1. Consider the following table.
(a) At room temperature what is the strength of the electric field in a 6-gauge copper wire
(diameter 4.12 mm) that is needed to cause a 4.78-A current to flow?
.006167
V/m
(b) What field would be needed if the wire were m
1. A +3.00-C point charge is moving at a constant 6.20 106 m/s in the +y-direction,
relative to a reference frame. At the instant when the point charge is at the origin of this
reference frame, what is the magnetic-field vector
it produces at the followin
1. A particle with a charge of -2.02 10-8 C is moving with instantaneous velocity v =
(4.19 104 m/s) + (-4.00 104 m/s) .
(a) What is the force exerted on this particle by a magnetic field = (1.40 T) ?
= 0
0
N+ 0
0
N + -33.85
-0.00113
N
(b) What is the for
1. For the circuit shown in the following figure both meters are idealized, the battery has
no appreciable internal resistance, and the ammeter reads 1.11 A.
(Let R1 = 47.0
, R2 = 22.0 , and R3 = R4 = 12 .)
(a) What does the voltmeter read?
199.985
200 V
1. Two small spheres spaced 32.0 cm apart have equal charge. How many excess electrons
mu1st be present on each sphere if the magnitude of the force of repulsion between them
is 1.90 10-21 N?
918.9
2. A very long, straight wire has charge per unit length
1. A silver wire 1.9 mm in diameter transfers a charge of 77 C in 1 h and 10 min. Silver
contains 5.8
1028 free electrons per cubic meter.
(a) What is the current in the wire?
.0183
A
(b) What is the magnitude of the drift velocity of the electrons in the
1. A 44.0-F parallel-plate capacitor is connected to a 3.0-V battery. After the capacitor is
fully charged, the battery is disconnected without loss of any of the charge on the plates.
(a) A voltmeter is connected across the two plates without discharging
1. A point charge q1 = +3.00 C is held stationary at the origin. A second point
charge q2 = -4.80 C moves from the point x= 0.130 m, y = 0 to the
point x = 0.270 m, y = 0.270 m. How much work is done by the electric force on q2?
-.6575 J
2. A small metal
1. The electric field due to an infinite line of charge is perpendicular to the line and has
magnitude E = /20r. Consider an imaginary cylinder with radius r = 0.190 m and
length l = 0.350 m that has an infinite line of positive charge running along its a
1. Excess electrons are placed on a small lead sphere with mass 6.50 g so that its net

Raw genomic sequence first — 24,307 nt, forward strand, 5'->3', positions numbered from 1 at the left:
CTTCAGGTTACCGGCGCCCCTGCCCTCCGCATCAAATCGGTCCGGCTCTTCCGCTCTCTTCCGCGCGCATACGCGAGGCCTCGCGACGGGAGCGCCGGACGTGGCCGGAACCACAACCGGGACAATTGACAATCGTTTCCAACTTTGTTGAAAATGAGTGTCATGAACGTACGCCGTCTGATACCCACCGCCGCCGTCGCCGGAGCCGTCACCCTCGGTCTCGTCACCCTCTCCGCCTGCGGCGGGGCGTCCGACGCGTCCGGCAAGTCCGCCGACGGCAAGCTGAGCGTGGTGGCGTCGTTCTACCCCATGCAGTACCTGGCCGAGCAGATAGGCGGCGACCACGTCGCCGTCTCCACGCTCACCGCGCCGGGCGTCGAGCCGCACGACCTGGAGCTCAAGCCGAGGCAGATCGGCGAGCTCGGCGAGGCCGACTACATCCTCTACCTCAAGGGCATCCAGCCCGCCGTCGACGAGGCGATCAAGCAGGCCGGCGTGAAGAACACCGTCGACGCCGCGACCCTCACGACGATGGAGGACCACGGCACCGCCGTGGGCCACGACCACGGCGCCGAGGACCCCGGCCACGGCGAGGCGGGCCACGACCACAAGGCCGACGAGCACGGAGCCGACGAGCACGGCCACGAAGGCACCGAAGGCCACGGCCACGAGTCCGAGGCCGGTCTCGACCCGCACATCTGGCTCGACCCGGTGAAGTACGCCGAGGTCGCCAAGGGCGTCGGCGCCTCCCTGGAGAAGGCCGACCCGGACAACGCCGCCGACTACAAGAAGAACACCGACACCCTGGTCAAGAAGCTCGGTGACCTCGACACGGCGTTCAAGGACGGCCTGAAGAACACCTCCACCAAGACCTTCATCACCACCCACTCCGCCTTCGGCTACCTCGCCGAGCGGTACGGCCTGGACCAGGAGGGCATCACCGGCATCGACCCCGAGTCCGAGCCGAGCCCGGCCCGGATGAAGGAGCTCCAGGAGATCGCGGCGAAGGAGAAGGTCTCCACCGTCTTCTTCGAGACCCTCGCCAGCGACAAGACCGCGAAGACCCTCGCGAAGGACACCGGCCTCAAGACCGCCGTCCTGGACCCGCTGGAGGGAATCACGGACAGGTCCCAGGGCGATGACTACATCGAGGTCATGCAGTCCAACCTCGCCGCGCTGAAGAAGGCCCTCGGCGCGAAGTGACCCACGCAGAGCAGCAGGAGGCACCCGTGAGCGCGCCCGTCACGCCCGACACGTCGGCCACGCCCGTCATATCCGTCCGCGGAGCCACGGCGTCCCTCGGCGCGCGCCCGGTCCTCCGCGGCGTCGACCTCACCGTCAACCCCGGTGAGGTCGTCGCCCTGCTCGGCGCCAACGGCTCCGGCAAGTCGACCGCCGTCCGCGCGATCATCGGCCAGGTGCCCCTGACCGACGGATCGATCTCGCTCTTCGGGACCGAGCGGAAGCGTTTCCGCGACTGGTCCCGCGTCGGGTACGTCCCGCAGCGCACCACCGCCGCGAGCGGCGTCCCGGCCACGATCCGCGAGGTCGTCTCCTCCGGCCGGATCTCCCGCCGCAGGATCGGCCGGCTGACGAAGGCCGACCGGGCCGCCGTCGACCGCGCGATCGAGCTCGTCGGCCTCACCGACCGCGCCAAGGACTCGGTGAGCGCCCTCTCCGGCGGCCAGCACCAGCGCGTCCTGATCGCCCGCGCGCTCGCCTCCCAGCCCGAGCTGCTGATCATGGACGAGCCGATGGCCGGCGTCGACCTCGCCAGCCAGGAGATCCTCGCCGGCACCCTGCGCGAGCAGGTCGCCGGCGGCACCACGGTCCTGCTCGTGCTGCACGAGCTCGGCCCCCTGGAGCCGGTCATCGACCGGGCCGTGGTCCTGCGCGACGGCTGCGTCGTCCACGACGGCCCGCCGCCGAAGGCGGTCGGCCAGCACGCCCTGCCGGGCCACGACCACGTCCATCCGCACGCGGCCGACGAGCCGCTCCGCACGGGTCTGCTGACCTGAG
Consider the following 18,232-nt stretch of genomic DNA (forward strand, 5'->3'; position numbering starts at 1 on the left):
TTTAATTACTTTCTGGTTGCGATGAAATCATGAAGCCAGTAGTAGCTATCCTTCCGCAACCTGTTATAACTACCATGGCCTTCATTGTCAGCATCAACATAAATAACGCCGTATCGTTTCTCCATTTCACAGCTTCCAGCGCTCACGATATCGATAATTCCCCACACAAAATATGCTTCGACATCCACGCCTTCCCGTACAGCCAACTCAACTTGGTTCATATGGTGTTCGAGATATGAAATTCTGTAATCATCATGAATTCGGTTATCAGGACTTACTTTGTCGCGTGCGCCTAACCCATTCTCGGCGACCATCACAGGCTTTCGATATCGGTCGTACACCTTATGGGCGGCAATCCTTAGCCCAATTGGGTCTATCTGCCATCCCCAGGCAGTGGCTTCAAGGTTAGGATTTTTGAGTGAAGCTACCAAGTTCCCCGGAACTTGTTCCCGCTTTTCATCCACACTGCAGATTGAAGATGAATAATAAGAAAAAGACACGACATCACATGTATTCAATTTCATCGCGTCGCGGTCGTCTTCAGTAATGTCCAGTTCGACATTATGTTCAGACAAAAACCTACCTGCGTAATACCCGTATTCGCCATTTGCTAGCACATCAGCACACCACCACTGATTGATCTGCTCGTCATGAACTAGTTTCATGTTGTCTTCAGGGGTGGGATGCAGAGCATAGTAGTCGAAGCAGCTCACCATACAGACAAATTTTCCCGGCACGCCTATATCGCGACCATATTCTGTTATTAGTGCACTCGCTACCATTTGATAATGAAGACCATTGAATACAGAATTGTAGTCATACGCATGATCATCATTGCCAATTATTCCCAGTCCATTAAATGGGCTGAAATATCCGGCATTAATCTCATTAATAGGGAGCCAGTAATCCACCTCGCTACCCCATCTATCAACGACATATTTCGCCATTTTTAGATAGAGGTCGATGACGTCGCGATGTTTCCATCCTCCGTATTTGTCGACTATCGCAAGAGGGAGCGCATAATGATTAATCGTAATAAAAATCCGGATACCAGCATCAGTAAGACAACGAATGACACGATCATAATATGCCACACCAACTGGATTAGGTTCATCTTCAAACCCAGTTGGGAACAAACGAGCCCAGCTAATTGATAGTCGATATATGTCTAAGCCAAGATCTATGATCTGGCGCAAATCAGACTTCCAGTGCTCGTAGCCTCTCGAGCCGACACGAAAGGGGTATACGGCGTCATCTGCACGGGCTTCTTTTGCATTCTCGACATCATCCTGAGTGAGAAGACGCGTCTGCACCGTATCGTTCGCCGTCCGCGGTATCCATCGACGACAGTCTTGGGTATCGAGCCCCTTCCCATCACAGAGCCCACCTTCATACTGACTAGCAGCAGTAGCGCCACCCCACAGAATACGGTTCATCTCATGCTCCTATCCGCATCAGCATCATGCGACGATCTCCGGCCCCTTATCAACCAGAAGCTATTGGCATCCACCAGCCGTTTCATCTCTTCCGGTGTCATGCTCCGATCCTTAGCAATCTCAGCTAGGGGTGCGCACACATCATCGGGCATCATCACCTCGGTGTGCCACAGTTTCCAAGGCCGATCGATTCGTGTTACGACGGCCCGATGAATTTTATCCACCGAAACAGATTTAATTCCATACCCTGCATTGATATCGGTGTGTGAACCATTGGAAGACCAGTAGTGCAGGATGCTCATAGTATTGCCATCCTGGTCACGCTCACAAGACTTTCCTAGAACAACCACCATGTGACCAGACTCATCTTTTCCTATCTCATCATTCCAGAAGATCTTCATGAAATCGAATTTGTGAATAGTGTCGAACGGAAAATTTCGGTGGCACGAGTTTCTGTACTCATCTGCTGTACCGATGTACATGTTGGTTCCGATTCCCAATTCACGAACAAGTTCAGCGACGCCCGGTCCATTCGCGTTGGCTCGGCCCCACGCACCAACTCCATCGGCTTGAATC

charge is -2.20 10-9 C.
(a) Find the number of excess electrons on the sphere.
1.373e10
1.38e+10
(b) How many excess electrons are there per lead atom? The atomic numbe
Experiment 2: Measurement
Wesley Casen Barry
11/21/16
Location: Texas A&M University
Physics 2425 - Fall 2016
Abstract:
The objective of this experiment is to make basic distance, mass, density & time measurements. As well
as making calculations of volume
Experiment 4: Data Collection
Wesley Casen Barry
11/18/16
Location: Texas A&M University
Physics 2425 - Fall 2016
Abstract:
The objective of this lab is to form a hypothesis about the velocity of a ball, then test that velocity by
collecting data on a bal
Experiment 3: Trigonometric Measurements
Wesley Casen Barry
11/17/16
Location: Texas A&M University
Physics 2425 - Fall 2016
Objective:
To review basic trigonometric function and to measure the height of a building using trigonometry.
Experiment:
Material
Experiment 5: Acceleration
Wesley Casen Barry
11/19/16
Location: Texas A&M University
Physics 2425 Fall 2016
Abstract:
The purpose of this experiment is to calculate the acceleration of an object tolling down an inclined
plane. Throughout the experiment I
Experiment 2: Squeeze Rocket Projectiles
In this experiment, you will investigate how the launch angle of a projectile affects the
distance it travels.
Materials
Masking Tape
Mirror Support
Printer Paper
Protractor
4 Squeeze Rockets
1 Squeeze Rocket Bulb
Experiment 1: Distance Traveled by a Projectile
In this experiment, you will use kinematic equations to predict the range of a projectile set in
motion. To do this, you will roll marbles down a ramp and off a table to observe vertical and
horizontal motio
Experiment 4: Density of the Mass Set
In this experiment, you will be become familiar with the mass set.
Materials
Mass Set
10 N Spring Scale
Vernier Caliper
Procedure
1. Use the Vernier caliper to find the height of the 100 g mass (from the mass set).
Re
Title: The Validity and Uncertainty with Obtaining Measurements
Subtitle: Obtaining Data with Instruments
Lab Partner: Jacob Willingham
Date: June 11, 2016
Abstract:
In this investigation, the hypothesis that the 100g mass was composed of steel was examin
Forum 2
Distance
22 cm
12 cm
19 cm
21 cm
14 cm
Trial 1
Trial 2
Trial 3
Trial 4
Trial 5
t^2=2d/g
t= square root of (2d/g)
Trial 1: t= square root of (22 cm/9.8 m/s^2)
t= square root of (0.22 m/9.8 m/s^2)
t= square root of (0.02245 s^2)
t= 0.15 s
Trial 2: t